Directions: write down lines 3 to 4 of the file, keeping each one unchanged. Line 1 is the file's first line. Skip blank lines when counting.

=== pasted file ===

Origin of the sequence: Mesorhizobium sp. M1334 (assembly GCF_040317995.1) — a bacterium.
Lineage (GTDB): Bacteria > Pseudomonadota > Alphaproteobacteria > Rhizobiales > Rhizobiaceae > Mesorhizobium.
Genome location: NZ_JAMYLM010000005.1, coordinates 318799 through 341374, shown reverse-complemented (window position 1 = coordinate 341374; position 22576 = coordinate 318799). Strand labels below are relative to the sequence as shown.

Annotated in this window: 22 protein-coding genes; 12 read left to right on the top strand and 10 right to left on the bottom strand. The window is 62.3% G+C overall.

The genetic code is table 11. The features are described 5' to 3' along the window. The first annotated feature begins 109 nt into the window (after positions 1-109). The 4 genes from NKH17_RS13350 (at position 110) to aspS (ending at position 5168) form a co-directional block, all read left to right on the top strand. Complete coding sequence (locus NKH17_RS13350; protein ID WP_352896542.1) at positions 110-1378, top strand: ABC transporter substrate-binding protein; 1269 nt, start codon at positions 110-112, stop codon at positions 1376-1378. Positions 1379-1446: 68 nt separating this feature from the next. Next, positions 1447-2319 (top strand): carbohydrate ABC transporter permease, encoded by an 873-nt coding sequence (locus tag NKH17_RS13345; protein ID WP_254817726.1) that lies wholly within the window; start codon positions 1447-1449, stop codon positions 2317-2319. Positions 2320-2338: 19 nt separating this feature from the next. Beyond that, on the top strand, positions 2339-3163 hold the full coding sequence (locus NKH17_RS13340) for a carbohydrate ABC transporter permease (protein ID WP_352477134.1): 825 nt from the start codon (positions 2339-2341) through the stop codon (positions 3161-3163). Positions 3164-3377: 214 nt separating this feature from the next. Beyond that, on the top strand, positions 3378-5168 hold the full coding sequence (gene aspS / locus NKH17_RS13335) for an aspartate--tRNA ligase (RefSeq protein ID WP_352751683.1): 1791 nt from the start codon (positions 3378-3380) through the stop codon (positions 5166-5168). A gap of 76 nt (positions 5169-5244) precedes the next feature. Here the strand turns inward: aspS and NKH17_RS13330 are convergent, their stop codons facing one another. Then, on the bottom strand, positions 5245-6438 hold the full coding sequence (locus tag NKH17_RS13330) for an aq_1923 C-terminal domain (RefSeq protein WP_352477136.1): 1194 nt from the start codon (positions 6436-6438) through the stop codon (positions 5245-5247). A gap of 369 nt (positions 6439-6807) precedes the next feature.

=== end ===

Genome location: NZ_JAMYLM010000005.1, coordinates 318799 through 341374, shown reverse-complemented (window position 1 = coordinate 341374; position 22576 = coordinate 318799). Strand labels below are relative to the sequence as shown.

Annotated in this window: 22 protein-coding genes; 12 read left to right on the top strand and 10 right to left on the bottom strand. The window is 62.3% G+C overall.